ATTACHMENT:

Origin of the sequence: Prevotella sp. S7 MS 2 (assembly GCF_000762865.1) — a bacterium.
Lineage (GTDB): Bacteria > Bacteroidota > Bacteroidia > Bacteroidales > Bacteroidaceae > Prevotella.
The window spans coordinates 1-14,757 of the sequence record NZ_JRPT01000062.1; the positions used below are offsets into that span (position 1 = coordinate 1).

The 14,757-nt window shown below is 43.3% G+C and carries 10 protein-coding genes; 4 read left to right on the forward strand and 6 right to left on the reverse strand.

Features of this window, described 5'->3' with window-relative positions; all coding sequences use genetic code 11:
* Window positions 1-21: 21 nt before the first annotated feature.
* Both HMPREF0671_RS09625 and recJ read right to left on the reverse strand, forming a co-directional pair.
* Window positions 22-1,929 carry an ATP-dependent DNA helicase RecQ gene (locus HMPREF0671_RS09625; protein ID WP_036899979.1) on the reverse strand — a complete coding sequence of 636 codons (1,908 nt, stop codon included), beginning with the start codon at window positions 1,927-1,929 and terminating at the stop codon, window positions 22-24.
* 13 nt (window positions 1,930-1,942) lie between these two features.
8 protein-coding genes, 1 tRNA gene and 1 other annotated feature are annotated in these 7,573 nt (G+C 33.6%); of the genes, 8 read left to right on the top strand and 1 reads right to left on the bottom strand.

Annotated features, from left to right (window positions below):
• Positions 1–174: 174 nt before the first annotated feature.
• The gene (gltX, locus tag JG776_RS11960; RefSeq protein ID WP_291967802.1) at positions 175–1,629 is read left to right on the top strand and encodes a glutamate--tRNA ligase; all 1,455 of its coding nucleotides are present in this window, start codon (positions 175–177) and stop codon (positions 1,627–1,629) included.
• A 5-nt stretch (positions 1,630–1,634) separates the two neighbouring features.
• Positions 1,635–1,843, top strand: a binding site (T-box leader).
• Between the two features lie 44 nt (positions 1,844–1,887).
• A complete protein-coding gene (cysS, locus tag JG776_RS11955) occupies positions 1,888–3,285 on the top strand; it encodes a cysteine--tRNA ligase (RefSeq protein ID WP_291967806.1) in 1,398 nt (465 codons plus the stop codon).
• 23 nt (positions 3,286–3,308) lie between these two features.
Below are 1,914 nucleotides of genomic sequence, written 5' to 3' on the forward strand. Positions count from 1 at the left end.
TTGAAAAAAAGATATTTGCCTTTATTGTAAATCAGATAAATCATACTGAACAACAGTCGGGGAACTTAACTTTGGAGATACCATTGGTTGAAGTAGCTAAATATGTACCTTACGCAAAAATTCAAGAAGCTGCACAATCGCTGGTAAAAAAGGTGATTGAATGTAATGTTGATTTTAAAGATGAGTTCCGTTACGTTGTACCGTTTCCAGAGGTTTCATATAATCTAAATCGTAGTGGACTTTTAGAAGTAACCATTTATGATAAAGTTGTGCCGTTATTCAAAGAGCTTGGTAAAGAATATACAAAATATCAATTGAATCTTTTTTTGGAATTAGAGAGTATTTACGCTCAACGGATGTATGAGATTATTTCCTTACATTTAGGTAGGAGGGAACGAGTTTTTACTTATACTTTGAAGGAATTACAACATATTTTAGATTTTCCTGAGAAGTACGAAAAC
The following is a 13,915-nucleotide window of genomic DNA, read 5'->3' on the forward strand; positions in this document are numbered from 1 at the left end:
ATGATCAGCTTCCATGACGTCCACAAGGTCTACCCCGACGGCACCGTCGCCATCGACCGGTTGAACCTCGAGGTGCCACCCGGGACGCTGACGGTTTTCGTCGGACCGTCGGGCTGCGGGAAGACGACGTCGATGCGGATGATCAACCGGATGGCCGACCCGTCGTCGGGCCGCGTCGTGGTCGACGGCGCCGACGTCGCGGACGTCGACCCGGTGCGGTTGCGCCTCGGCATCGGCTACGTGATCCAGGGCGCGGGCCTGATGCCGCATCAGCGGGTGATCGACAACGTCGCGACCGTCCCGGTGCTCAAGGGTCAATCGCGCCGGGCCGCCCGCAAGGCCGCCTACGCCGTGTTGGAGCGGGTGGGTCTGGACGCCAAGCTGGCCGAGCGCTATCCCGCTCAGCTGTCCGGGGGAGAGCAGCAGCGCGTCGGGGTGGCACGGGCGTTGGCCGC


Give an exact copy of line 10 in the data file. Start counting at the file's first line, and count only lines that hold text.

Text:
8 protein-coding genes, 1 tRNA gene and 1 other annotated feature are annotated in these 7,573 nt (G+C 33.6%); of the genes, 8 read left to right on the top strand and 1 reads right to left on the bottom strand.